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Author Topic: Top 100 Club: etdoesgood  (Read 6878 times)

Teproc

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Re: Top 100 Club: etdoesgood
« Reply #120 on: April 02, 2021, 03:49:07 PM »
I certainly wasn't trying to call you out or anything with that comment about the horse, just wondered about it since you're passionate about that particular issue, and I even thought this scene being such a key point of the film might have played a role in that, since this film was so formative for you. But that's very cheap armchair pseudo-psychoanalysis, I'm probably reading too much into it.

I did like Wadjda, just didn't have as much to say about it, I suppose. I mean, that's why I always include ratings; reviews can give a wrong idea of my enjoyment of a film. I think Wadjda is also more of an even film, whereas Neverending Story has higher highs and lower lows. Interesting point about the Void re: storytelling, definitely did not think of that reading but I see what you mean.
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Eric/E.T.

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Re: Top 100 Club: etdoesgood
« Reply #121 on: April 02, 2021, 04:02:31 PM »
I certainly wasn't trying to call you out or anything with that comment about the horse, just wondered about it since you're passionate about that particular issue, and I even thought this scene being such a key point of the film might have played a role in that, since this film was so formative for you. But that's very cheap armchair pseudo-psychoanalysis, I'm probably reading too much into it.

I did like Wadjda, just didn't have as much to say about it, I suppose. I mean, that's why I always include ratings; reviews can give a wrong idea of my enjoyment of a film. I think Wadjda is also more of an even film, whereas Neverending Story has higher highs and lower lows. Interesting point about the Void re: storytelling, definitely did not think of that reading but I see what you mean.

I did not take it as a call out at all, and appreciate your thoughtfulness in mentioning the horse. I have been very sensitive about the animal issue for a long time, and I think it's quite possible that The Neverending Story played a role in that. Especially as a youth, the Artax death scene is difficult. I have seen a good deal of internet memes attesting to this, a few funny, but most just stating that this movie traumatized us young viewers for basically our whole lives (obviously an exaggeration, but it's a scene that's hard to shake).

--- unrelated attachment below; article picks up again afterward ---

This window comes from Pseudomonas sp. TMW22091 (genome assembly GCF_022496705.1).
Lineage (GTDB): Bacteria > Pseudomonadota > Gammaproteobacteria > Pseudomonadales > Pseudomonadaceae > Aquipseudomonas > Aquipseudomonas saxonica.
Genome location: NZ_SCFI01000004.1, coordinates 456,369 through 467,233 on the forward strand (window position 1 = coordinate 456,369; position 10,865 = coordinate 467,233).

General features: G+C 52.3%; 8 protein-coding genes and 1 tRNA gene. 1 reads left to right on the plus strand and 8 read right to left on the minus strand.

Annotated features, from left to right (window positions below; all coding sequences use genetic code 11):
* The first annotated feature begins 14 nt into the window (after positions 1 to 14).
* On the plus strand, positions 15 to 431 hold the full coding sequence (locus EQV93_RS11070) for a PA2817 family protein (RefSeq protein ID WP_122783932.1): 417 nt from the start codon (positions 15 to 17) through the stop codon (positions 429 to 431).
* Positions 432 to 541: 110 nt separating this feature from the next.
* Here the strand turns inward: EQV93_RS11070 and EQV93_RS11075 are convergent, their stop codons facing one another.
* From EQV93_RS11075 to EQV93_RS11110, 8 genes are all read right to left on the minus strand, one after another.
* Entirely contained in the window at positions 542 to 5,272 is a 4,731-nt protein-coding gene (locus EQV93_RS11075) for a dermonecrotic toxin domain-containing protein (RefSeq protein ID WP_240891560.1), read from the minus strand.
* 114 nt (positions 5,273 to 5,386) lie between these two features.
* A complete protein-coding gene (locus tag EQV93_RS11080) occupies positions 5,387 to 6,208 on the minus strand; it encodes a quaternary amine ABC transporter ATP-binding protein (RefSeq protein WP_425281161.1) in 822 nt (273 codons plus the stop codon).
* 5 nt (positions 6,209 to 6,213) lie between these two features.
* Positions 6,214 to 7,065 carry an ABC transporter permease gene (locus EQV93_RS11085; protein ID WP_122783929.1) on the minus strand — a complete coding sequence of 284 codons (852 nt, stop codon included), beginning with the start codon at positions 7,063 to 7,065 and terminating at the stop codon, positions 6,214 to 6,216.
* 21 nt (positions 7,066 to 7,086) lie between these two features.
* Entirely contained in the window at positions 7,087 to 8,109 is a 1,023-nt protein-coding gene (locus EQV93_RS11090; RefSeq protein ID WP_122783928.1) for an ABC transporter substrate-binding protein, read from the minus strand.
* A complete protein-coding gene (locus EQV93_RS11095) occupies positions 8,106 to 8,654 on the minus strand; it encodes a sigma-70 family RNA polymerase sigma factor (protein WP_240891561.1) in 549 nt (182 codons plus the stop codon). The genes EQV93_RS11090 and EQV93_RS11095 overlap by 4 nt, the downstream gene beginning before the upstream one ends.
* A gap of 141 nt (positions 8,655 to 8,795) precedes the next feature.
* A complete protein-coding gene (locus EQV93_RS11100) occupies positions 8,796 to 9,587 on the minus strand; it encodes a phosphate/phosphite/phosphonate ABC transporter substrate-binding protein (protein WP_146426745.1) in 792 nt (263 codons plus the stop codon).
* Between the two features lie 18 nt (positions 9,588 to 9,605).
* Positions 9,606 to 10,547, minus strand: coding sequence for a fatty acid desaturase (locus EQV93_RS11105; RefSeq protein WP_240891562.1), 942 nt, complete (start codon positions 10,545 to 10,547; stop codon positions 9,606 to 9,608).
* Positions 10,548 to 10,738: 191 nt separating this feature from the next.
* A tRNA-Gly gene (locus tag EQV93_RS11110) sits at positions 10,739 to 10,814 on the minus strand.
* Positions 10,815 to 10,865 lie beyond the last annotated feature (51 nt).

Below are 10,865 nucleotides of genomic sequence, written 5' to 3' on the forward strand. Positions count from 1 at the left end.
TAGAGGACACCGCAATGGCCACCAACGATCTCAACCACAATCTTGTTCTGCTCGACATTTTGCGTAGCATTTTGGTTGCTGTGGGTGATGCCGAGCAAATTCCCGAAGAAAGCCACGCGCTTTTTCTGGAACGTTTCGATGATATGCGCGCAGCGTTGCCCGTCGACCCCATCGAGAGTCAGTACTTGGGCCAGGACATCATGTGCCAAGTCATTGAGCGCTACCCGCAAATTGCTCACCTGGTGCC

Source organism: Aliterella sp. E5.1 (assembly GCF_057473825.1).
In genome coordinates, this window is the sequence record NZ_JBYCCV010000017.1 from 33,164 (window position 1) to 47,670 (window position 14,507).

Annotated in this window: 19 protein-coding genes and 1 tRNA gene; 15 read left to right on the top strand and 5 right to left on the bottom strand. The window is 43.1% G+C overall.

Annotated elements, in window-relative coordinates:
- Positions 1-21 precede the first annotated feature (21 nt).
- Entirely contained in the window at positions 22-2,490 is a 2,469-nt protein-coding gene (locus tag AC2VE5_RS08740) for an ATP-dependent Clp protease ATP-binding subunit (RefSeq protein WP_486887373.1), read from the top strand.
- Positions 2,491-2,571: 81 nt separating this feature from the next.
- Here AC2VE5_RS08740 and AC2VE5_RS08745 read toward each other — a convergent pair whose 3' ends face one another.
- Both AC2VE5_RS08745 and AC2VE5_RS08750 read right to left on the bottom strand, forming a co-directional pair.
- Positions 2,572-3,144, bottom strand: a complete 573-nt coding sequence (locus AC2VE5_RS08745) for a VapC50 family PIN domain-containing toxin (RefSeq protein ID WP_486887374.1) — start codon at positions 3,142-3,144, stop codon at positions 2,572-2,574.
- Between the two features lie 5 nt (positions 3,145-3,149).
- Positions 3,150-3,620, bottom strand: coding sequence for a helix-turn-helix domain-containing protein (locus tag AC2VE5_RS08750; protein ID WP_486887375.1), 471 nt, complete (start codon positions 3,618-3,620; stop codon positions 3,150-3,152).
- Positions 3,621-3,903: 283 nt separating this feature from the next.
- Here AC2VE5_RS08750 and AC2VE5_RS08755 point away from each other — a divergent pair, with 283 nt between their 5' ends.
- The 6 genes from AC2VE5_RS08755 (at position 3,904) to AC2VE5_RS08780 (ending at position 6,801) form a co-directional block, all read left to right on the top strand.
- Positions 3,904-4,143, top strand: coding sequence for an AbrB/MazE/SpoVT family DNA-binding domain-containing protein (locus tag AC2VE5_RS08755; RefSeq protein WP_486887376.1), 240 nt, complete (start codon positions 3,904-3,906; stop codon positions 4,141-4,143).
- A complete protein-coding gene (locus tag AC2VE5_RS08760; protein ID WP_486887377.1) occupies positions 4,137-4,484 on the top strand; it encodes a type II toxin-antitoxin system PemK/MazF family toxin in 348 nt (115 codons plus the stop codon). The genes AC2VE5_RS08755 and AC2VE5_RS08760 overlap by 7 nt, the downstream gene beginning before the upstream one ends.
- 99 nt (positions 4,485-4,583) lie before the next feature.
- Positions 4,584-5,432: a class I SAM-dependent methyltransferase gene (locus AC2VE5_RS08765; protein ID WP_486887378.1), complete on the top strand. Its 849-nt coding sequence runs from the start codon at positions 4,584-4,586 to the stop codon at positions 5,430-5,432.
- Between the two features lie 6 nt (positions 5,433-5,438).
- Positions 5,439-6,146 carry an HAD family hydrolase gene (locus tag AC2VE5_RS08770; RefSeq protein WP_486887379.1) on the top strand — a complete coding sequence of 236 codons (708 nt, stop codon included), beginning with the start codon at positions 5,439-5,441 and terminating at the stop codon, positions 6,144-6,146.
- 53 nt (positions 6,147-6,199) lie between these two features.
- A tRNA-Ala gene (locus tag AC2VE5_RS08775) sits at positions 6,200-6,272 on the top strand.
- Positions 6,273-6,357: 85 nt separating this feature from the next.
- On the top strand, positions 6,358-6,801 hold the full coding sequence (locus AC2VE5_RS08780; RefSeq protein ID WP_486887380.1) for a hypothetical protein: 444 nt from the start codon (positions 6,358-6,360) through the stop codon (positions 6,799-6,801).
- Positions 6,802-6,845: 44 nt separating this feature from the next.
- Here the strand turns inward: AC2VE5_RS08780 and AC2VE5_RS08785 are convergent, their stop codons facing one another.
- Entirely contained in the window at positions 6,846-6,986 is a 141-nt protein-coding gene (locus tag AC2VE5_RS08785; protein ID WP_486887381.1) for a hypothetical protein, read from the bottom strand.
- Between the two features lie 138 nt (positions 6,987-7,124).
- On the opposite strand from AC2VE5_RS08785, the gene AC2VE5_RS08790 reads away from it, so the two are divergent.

If you ever have the mind to read it, the book is quite interesting. The original movie is only 1/2 of the book. The other half, Sebastian actually goes to Fantasia, able to wish for anything he wants, and it gets pretty crazy. It's a book that kids maybe 10 and up could read, but very rewarding for an adult as well, and is one of the books that I think used to show a respect for children audiences by not sparing them interesting language or word choice in order to make it easier to comprehend. I think both the themes of his past loss as well as storytelling are continued, with one or two new ones popping up. They did make two sequels to The Neverending Story, but I will not watch them; they were money-makers that probably didn't make much money, and at least the third one was straight-to-VHS. I'm hoping for a two-part remake some day.

I understand your thoughts on reviews and ratings. I tend to think it's opposite for me; the rating says so much less than what the review says, so I don't like giving them that much, and fiddle with them often.
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Sandy

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Re: Top 100 Club: etdoesgood
« Reply #122 on: April 02, 2021, 08:32:57 PM »
Very nice review Sandy. Your comparison truly fits the bill with this film.

Thanks, Antares. It was a weird experience thinking about Sunset Boulevard while watching The Wild Bunch, so I'm glad my train of thought worked for you.

MartinTeller

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Re: Top 100 Club: etdoesgood
« Reply #123 on: April 02, 2021, 11:03:39 PM »
It's still nowhere near, say, the nasty murder of the horse Andrei Rublev or the death dance with the cat in Satantango.

I just rewatched Satantango and I have to say, the cat scene was a lot less extreme than what I remembered. She flattens her ears a couple of times but through most of it she looks pretty chill. I mean, yes, the scene is highly unsettling (and arguably doesn't need to be) but I don't think the cat was all that distressed (especially given that one prominent characteristic of cats is that they frighten very easily).

There's also this:

Quote from: Bela Tarr
Can you believe that I would kill a cat?! Never! First of all, we knew the cat scene [was coming] and we knew that the cat would have to rehearse with the girl. Every day in the hotel room they would do this kind of ‘turning’ game. By the end, the cat was used to this and did not care.

We knew that the cat has to die, so I called my vet, who was looking after my cat at home, and he came to the location. I told him, ‘You have to give her a sleeping injection. We will push the button on the camera when you give us a sign that the cat is getting dizzy’. We shot on his signal and the cat fell asleep. The whole crew stood around waiting for 25 minutes until she started to wake up. It was totally okay. The cat did not have any trouble, believe me. All the cat noises you hear are samples that we found from the sound archive on the internet, because the cat was totally silent.